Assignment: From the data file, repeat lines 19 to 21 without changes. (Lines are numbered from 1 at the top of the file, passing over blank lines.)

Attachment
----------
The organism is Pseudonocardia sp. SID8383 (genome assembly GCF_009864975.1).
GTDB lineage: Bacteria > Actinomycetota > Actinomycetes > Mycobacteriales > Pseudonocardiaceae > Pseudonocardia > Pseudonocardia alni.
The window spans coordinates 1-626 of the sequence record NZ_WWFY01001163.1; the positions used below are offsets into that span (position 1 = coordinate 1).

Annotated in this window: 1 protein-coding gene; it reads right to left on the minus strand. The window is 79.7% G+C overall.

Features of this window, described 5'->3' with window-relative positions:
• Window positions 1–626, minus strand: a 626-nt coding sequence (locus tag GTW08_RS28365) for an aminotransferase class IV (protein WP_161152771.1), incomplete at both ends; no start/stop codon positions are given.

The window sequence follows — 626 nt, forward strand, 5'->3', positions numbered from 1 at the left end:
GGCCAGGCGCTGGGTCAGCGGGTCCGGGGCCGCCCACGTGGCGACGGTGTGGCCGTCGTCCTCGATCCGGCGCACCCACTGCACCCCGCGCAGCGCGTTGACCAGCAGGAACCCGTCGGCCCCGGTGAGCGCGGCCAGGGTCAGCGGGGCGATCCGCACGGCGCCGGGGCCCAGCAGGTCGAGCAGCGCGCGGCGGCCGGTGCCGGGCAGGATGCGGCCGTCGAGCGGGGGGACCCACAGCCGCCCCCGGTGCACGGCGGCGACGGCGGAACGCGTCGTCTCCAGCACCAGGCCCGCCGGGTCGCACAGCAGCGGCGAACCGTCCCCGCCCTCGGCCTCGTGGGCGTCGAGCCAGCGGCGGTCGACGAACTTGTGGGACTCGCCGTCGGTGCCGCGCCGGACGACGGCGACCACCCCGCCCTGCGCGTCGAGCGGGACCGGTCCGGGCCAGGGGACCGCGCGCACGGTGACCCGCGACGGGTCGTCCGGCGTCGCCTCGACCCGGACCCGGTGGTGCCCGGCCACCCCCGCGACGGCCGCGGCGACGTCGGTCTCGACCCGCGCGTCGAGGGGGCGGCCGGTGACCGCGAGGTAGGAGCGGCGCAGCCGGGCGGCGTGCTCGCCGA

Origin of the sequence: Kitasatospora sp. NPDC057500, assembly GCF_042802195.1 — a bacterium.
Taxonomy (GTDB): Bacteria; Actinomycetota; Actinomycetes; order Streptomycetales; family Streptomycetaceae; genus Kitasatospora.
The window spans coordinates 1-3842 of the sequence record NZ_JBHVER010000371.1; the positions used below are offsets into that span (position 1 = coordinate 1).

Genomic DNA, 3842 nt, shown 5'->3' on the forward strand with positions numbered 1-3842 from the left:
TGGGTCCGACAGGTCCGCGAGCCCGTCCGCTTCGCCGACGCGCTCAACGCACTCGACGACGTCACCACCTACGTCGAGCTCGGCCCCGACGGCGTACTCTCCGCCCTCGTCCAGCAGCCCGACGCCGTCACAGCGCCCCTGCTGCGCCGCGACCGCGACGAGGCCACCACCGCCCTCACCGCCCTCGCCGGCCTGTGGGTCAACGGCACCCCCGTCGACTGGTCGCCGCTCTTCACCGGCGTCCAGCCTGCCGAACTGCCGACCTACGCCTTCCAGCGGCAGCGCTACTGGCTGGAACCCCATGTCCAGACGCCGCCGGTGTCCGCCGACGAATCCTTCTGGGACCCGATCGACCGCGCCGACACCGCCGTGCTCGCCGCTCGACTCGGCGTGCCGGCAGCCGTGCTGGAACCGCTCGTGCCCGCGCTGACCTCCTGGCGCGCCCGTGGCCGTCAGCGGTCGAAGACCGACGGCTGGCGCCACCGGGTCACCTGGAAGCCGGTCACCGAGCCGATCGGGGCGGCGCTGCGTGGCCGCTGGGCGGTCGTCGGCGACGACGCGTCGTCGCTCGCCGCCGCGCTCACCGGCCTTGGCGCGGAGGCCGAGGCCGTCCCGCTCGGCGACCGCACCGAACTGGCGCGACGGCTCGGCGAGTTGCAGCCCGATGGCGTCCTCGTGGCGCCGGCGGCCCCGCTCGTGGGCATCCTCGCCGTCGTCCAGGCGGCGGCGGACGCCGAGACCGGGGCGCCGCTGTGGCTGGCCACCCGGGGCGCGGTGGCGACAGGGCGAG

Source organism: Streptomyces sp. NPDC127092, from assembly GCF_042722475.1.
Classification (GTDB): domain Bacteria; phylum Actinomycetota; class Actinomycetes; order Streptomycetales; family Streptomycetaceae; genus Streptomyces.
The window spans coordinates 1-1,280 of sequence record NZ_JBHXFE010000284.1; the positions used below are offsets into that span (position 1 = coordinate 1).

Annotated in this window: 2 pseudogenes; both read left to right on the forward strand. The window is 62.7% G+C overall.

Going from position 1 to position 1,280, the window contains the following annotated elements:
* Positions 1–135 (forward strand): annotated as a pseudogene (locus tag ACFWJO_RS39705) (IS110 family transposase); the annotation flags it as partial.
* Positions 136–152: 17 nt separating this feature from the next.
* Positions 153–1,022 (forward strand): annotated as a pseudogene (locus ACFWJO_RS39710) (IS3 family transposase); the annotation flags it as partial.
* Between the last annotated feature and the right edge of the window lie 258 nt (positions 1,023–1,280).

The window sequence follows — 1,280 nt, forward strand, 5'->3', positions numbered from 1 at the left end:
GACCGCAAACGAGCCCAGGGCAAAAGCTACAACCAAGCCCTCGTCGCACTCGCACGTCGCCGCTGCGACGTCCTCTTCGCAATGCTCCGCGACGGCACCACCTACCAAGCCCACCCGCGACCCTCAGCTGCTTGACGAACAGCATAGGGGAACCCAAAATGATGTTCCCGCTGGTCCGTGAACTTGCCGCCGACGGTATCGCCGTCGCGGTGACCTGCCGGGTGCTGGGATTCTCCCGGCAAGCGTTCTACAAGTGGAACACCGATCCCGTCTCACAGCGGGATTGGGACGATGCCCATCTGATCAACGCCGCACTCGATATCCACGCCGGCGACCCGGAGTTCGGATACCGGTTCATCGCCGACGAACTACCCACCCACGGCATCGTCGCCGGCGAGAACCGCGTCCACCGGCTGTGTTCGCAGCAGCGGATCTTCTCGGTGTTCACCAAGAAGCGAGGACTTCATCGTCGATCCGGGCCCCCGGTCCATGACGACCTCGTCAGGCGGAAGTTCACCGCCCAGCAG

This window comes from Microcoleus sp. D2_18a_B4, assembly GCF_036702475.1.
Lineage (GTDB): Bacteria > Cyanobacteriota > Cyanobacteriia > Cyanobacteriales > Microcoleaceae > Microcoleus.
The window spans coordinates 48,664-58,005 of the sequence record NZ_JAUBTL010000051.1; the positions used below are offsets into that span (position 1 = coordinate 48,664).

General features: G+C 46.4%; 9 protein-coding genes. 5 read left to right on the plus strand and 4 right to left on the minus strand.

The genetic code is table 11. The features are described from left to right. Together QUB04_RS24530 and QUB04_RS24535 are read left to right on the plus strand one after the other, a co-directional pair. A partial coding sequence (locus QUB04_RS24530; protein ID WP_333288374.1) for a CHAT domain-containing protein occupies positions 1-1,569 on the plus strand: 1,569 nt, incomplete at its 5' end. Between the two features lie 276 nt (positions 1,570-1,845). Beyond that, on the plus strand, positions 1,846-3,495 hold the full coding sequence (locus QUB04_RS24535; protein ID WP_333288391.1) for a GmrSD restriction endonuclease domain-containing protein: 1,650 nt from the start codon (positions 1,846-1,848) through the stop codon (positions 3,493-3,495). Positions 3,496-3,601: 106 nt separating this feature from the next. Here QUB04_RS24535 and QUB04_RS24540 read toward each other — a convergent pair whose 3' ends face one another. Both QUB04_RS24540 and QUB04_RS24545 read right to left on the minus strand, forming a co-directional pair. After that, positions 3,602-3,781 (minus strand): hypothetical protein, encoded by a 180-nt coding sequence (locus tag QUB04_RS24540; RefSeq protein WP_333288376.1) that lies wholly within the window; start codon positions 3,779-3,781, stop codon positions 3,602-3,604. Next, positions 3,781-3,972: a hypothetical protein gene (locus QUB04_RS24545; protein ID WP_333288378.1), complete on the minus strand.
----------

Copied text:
* Positions 1–135 (forward strand): annotated as a pseudogene (locus tag ACFWJO_RS39705) (IS110 family transposase); the annotation flags it as partial.
* Positions 136–152: 17 nt separating this feature from the next.
* Positions 153–1,022 (forward strand): annotated as a pseudogene (locus ACFWJO_RS39710) (IS3 family transposase); the annotation flags it as partial.